If you are not sure of the identification of a particular weed in your garden the following link should help you. Once you have identified the culprit select the page for a description of that particular plant and then go to the bottom of that page and select “Pest Management Guidelines” http://ipm.ucanr.edu/PMG/weeds_intro.html
These are some common weeds in our area and links on how to identify and manage them:
Spotted spurge: http://ipm.ucanr.edu/PMG/PESTNOTES/pn7445.html
Field bindweed: http://ipm.ucanr.edu/PMG/PESTNOTES/pn7462.html
Russian Thistle (Tumbleweed): http://ipm.ucanr.edu/PMG/PESTNOTES/pn7486.html
I was out last night above the river to take some pictures, and I noticed that as the sun went behind the mountains I was joined by some unwelcome visitors: mosquitoes.
I suspect they were males as I didn't end up with any bites, and they were mostly hovering above me. A few landed so I squished them. I don't know what kind they were other than "generic mosquito." I was in the same area last week and didn't encounter any, so I think it's just starting.
All this to say, it's probably worth thinking about taking typical mosquito precautions when recreating outdoors in the evening away from town. Here is some information about mosquitoes from UC IPM.
The Owens Valley Mosquito Abatement Program has a good page on Facebook that updates progress. You can like their page to keep informed. https://www.facebook.com/OVMAP/
Sure our area is hot and dry for much of the year, but the silver lining is that we have very few fungal diseases to deal with in the garden. I swear in Arkansas you cold hear fungi growing on tomatoes from the heat and humidity. (And on roses, too, but that's a different topic.)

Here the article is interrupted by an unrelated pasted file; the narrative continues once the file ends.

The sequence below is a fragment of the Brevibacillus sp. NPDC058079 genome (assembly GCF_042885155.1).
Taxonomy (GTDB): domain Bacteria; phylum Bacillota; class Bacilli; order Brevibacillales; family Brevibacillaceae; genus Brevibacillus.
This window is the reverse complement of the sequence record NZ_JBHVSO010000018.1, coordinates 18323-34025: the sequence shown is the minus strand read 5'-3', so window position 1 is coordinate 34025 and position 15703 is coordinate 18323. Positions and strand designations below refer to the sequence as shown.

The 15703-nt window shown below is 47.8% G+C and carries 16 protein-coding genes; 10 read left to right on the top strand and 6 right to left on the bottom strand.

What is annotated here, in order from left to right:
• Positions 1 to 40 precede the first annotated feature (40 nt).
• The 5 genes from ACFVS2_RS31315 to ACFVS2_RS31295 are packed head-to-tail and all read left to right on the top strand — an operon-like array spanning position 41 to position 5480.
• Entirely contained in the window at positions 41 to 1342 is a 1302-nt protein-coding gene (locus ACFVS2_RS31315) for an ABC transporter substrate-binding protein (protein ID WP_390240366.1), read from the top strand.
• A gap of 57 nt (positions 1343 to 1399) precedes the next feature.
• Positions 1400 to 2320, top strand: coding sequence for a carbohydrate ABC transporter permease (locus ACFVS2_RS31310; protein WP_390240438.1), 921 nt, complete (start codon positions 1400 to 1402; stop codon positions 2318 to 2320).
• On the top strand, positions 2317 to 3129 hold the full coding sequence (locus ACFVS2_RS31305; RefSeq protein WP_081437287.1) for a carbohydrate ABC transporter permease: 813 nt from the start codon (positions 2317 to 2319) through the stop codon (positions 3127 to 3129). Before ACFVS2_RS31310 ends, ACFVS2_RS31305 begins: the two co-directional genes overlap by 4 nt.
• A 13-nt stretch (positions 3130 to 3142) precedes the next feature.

While fungi aren't a big deal here, we do have some serious issues with three viral diseases on tomatoes:
- Tobacco Mosiac Virus
- Tomato Spotted Wilt Virus
- Beet Curly Top Virus
Since planting season is here, I thought this would be a great time to cover these diseases. I recorded a lecture on the topic. It's a slide show, but it has useful information for you tomato lovers.
Although these diseases happen throughout California, this is aimed at gardeners in Inyo and Mono counties and reflects what we see in our area. The symptoms and prominence of each may be different elsewhere.
Hopefully you find it useful. (It's posted on our Facebook page as well.)
For more information on tomato diseases, check out this page at UC IPM
- Author: Jan Rhoades
It seems that everyone loves bees and thinks of them first thing when the topic is pollination and beneficial insects. Then, when the topic turns to wasps (and Yellowjackets) everyone changes their tune. To most people, wasps are mean, stinging attackers that can terrorize summer picnics. All of this is true, to a certain extent. That said, there is much more to know about wonderful wasps!